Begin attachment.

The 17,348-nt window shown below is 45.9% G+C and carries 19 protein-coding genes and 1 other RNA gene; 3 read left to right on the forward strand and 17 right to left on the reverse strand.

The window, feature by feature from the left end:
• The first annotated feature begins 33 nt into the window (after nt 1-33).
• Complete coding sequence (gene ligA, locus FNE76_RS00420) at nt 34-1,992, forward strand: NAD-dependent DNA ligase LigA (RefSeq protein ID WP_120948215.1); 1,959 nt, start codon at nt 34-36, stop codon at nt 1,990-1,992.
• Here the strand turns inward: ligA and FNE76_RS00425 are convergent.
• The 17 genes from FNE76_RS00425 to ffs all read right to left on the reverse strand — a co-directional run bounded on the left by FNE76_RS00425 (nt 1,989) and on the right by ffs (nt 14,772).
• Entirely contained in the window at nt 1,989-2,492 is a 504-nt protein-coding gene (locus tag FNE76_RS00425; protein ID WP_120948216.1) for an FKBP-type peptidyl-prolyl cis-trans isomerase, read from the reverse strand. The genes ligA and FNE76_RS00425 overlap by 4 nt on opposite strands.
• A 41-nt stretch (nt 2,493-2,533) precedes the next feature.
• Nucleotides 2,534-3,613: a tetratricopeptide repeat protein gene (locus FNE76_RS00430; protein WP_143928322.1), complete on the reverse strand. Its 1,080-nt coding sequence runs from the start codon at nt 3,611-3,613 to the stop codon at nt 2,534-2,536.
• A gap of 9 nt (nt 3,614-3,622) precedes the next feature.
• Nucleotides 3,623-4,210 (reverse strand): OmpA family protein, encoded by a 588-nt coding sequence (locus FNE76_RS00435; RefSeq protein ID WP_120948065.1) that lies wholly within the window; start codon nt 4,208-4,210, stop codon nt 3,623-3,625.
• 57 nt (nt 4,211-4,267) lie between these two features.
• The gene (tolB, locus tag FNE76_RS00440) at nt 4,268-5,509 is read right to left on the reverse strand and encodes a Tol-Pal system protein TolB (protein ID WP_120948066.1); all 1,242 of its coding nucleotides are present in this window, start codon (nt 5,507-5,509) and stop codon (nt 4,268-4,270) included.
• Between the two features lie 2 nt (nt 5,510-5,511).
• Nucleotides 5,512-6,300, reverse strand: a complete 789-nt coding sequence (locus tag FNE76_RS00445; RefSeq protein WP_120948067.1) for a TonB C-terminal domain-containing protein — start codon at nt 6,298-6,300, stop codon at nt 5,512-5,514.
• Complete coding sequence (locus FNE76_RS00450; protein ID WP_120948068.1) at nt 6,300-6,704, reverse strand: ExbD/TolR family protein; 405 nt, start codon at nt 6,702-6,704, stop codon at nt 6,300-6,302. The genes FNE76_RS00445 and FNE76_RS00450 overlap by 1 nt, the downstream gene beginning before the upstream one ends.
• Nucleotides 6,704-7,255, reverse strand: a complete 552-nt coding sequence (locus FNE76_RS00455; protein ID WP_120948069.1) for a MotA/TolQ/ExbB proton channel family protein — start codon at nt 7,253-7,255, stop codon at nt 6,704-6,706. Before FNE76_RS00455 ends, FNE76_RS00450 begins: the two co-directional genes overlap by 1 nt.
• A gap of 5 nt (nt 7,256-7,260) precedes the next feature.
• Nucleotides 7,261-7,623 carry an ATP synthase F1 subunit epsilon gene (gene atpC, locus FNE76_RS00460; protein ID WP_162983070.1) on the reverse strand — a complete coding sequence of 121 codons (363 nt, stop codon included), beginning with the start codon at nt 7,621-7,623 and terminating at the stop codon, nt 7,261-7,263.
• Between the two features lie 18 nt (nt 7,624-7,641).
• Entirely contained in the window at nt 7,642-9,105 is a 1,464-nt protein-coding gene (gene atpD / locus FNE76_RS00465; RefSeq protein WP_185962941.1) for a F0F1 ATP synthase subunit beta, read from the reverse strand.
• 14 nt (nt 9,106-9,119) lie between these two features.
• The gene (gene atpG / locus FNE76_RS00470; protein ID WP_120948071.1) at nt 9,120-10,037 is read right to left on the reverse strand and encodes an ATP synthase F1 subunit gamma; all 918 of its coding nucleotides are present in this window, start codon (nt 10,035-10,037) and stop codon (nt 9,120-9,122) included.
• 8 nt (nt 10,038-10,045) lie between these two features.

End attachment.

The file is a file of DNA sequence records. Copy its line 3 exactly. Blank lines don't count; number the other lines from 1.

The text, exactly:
• The first annotated feature begins 33 nt into the window (after nt 1-33).